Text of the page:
It’s pretty clear from his life that John Baptist loved God and desired to follow God’s will without counting the cost.
John had no family or children.
He never lived in a comfortable home.
He shunned the the cities and towns of Israel and lived in alone with God in the desert.
He was a holy man who was very familiar with the Old Testament or the law and the prophets.
After years of prayer and discerning God’s will he set out to prepare the way of the Lord by preaching a baptism of repentance.
In the spirit of Old Testament Prophets John was not afraid to shake things up his words were meant to move people from their complacency.
He warned anyone who would listen to look deep within themselves and repent of their sins and because God was coming and he wasn’t going to be happy if they didn’t change their ways.
If you think back to last week’s Gospel you will remember that John didn’t mince words.
When he saw the Sadducees and Pharisees or the religious leaders of his time coming to be baptized he called them a bunch of of snakes or a brood of vipers. (No John wasn’t very diplomatic at all, he prefered 2X4 Therapy)
In today’s Gospel we experience a different side of John.
He is in prison and he hears about Jesus’ life and ministry and he begins to wonder if Jesus really is the Messiah.
He begins to ask himself why isn’t Jesus shaking thing up?
When is the baptism of fire coming?
Why aren’t the bad guys being vanquished and Kingdom of God established?
He probably wondered what happened to the mission he had made every sacrifice for.
You see like many of his contemporaries John expected the Messiah to be a powerful warrior King.
And Jesus the Messiah was completely different than John expected.
Instead of calling everyone out, he simply forgave their sins.
Instead of threatening divine retribution Jesus healed people of their illnesses.
Instead of vanquishing pagan Romans, Jesus challenged his followers to love their enemies and do good to those who persecute them.
So when John heard what Jesus was doing it stands to reason that he was confused and maybe discouraged. So sent his disciples to ask if Jesus was indeed the Messiah or should they wait for someone else.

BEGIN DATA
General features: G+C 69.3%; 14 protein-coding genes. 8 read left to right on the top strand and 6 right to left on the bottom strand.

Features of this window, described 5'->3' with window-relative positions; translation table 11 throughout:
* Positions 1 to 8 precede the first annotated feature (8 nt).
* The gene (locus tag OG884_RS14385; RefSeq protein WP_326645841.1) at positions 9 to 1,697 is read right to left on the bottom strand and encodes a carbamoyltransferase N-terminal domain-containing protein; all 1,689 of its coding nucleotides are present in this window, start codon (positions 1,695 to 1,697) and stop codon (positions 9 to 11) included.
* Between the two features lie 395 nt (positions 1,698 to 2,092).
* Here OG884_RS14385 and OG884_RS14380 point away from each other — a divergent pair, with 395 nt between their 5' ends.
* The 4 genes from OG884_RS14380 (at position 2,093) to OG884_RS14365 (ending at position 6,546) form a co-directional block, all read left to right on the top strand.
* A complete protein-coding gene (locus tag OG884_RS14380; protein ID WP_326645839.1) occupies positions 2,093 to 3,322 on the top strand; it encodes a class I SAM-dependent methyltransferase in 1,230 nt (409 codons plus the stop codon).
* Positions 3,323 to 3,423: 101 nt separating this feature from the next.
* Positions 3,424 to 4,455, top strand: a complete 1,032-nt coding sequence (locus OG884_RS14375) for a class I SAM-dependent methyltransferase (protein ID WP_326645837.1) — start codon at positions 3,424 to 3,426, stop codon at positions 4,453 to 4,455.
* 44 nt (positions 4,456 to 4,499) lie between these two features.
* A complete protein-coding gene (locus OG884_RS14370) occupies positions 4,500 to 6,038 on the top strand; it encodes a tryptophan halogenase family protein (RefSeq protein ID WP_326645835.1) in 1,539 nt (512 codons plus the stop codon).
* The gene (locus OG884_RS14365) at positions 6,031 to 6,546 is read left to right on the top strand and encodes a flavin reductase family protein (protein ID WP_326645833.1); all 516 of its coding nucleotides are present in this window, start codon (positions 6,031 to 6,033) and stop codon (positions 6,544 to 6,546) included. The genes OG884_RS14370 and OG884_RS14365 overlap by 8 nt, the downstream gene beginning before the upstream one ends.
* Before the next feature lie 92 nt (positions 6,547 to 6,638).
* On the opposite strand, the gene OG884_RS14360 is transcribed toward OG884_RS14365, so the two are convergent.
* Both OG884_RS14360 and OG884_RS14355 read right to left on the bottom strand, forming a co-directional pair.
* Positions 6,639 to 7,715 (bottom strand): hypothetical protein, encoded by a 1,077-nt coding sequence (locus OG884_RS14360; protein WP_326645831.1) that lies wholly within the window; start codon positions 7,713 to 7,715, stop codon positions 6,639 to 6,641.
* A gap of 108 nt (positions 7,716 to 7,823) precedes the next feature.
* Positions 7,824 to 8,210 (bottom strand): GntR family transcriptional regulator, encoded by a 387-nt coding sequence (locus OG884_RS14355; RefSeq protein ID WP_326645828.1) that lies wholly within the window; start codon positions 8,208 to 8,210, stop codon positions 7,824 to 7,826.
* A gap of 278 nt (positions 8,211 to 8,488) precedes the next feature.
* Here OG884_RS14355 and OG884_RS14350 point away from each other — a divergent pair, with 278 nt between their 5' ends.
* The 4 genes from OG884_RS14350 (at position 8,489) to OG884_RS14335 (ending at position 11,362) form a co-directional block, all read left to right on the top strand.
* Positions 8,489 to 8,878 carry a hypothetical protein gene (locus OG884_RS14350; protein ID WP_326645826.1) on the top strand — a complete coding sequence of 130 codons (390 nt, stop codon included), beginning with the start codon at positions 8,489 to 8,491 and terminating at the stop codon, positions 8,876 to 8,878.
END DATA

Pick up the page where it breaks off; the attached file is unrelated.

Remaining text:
When the disciples… asked Jesus John’s question
Jesus didn’t get angry, he didn’t ask why is John doubting?
And he did not say flat out Yes I am, the Messiah rather he
he sought to comfort John and calm his doubts by citing scripture passages from the prophets which foretold a different kind of Messiah..
“Go and tell John what you hear and see:
the blind regain their sight,
the lame walk,
lepers are cleansed,
the deaf hear,
the dead are raised,
and the poor have the good news proclaimed to them.
That’s the kind of Messiah that Isaiah foretold and that’s the kind of Messiah Jesus came to be.
The friars in our house still watch the news together every night before our meetings.
The ratings say not many people do that anymore and the commercials for different medicines on the news reveal the age of most of the viewers.
I won’t go into the details in Church just watch the evening news one night and you’ll get the point.
This week there have been several stories about the horrible massacre in an African American Church in Charleston.
It’s very moving to see that almost everyone to a person, the victims and the families of the victims, have stated that they want to forgive or that they are trying to forgive Dylann Roof for his unspeakable deed.
Of course they are heartbroken,
of course, they may have had moments of anger and resentment
but as they follow Jesus down the road of life they know what He is calling them to do and they are trying to do it.
John the Baptist would have been an eye for an eye and a tooth for a tooth kind of guy.
Jesus’ way of confronting sin was love the sinner away from the sin.
Obviously there is something horrendously wrong with Dylann Roof
He is so filled with anger and hate that he needs to be separated from society.
Anyone who would murder unarmed people in that manner and in that setting is extremely dangerous.
However if we return hate for hate or anger for anger, his horrible act will also take away a little bit of our humanity. It will make us just a little like him.
And if that happens then evil will wins and goodness, mercy, forgiveness and love will lose.
And so good people on this Third Sunday of Advent all of us have to look into our hearts and ask ourselves when we are confronted with pain or hurt,
when we suffer an injustice, how would we respond like Jesus who healed and forgave, or John who would call down fire to vanquish the evil doer.
As we await the coming of the Christ Child let us prepare a place in our hearts for him by praying for all the victims of that terrible shooting and that painful day.
Let’s pray for all victims of violence and hate.
But even more let us commend to God those souls who commit these crimes.
Let us pray that somehow some way that their hardened angry hearts can be transformed by love mercy and forgiveness.
Only when we respond to evil with love can we claim to be authentic followers of Christ.